Author(s): Robert Gurr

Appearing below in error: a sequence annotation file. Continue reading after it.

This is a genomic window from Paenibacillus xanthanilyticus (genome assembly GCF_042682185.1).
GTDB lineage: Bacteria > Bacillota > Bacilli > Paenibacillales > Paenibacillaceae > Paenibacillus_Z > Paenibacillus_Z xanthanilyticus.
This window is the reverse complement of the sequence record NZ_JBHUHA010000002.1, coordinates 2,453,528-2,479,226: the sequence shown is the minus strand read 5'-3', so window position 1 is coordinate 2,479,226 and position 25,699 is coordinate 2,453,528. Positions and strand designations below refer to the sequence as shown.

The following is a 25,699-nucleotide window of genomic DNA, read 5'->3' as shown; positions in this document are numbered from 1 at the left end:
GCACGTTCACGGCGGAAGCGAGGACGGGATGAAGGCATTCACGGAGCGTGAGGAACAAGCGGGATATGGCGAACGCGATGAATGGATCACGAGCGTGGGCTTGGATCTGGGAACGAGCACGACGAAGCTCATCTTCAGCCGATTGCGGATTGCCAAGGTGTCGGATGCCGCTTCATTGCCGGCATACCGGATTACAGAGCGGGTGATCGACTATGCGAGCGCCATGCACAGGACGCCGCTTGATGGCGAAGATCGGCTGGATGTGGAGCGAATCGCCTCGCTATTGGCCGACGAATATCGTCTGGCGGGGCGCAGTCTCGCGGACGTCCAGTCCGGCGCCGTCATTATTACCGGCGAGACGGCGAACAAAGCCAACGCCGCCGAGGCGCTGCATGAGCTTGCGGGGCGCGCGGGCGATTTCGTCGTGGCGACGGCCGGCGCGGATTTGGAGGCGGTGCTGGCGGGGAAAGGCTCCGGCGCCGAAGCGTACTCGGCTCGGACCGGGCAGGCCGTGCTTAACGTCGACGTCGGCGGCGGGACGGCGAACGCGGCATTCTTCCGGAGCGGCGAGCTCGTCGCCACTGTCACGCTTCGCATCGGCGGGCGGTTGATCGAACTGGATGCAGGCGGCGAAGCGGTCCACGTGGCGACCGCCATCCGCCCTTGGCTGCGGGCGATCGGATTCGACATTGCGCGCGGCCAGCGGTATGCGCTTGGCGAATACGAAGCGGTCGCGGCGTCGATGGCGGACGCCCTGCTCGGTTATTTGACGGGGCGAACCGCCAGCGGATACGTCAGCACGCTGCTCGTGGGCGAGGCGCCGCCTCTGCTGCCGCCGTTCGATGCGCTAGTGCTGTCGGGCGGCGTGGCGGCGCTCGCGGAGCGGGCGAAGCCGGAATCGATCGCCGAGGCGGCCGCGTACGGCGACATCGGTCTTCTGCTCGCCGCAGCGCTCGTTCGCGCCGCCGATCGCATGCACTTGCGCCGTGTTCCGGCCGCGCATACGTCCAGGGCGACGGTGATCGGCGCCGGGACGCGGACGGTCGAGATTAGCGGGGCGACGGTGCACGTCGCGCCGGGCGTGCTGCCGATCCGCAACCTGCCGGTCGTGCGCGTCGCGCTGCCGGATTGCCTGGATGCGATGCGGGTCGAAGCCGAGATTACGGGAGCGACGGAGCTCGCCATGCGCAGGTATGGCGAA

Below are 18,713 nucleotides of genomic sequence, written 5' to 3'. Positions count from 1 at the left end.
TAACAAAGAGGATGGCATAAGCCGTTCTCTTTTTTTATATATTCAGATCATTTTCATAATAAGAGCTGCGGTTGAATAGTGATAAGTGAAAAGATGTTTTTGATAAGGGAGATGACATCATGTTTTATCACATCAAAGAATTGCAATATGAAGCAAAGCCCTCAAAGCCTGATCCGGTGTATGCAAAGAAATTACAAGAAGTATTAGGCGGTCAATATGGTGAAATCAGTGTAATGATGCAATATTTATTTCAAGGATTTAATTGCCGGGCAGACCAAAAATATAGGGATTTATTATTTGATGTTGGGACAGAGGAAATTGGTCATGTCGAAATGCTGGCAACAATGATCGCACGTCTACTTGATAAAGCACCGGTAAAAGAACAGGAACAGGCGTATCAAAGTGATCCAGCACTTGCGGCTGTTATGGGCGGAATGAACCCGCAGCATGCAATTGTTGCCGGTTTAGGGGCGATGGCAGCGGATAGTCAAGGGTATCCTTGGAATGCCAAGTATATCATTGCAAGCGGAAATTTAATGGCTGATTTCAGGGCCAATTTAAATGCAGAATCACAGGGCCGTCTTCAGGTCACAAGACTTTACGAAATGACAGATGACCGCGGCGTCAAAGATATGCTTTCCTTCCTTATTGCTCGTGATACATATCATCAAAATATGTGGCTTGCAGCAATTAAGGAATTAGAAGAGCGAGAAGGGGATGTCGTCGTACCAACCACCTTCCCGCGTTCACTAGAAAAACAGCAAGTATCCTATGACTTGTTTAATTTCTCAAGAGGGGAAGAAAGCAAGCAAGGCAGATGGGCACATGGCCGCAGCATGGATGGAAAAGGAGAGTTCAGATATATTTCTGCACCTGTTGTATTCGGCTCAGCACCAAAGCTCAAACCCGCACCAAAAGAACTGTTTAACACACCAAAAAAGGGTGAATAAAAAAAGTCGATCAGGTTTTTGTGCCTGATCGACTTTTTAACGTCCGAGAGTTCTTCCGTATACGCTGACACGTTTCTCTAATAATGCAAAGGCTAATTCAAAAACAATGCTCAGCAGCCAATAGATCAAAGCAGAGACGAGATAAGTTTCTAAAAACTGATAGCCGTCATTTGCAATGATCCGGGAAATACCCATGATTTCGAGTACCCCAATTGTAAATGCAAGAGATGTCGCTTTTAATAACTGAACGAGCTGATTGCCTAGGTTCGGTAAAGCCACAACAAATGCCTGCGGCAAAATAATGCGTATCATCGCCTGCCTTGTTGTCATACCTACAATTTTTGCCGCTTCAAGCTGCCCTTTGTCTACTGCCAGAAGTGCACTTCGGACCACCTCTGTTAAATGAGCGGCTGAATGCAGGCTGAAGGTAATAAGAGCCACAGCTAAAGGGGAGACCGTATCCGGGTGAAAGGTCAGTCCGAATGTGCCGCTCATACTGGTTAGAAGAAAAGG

The factual accounts of the preparation and commitment to active operations of a Regular New Zealand battalion are at the core of this narrative. To many outsiders, the confrontation activities of Indonesia from 1963 to 1966 were something of a sideshow on the world stage. If they were, the resulting commitment by Britain, Australia and New Zealand to assist Malaysia in the struggle was at a high cost in Indonesian lives and money. The internal revolt and bloodbath which occurred in October/November 1965 cost President Sukarno power, and his country much misery in the immediate aftermath. Confrontation was a low intensity conflict, though it had periods of great activity, and was not short on physical demands, or the need for sharp responses when the enemy was encountered. The recollections which some of the members of the battalion have sent me are factual. I have used official records, war diaries and Post Operational Reports to authenticate dates and events. Confrontation against the Borneo States of Sarawak and Sabah began in 1963, and with it came the declared intention of Indonesia to 'crush' Malaysia. Like the half-hearted reaction by the rest of the world to her invasion of Timor, Indonesia no doubt felt, at the outset of Confrontation, that the Borneo States would fall, like a ripe plum, into her lap. It was not until the Indonesians sent armed groups into the Malay peninsula, in August and September 1964, that the New Zealand Government gave 1 RNZIR permission to assist in anti-confrontation operations.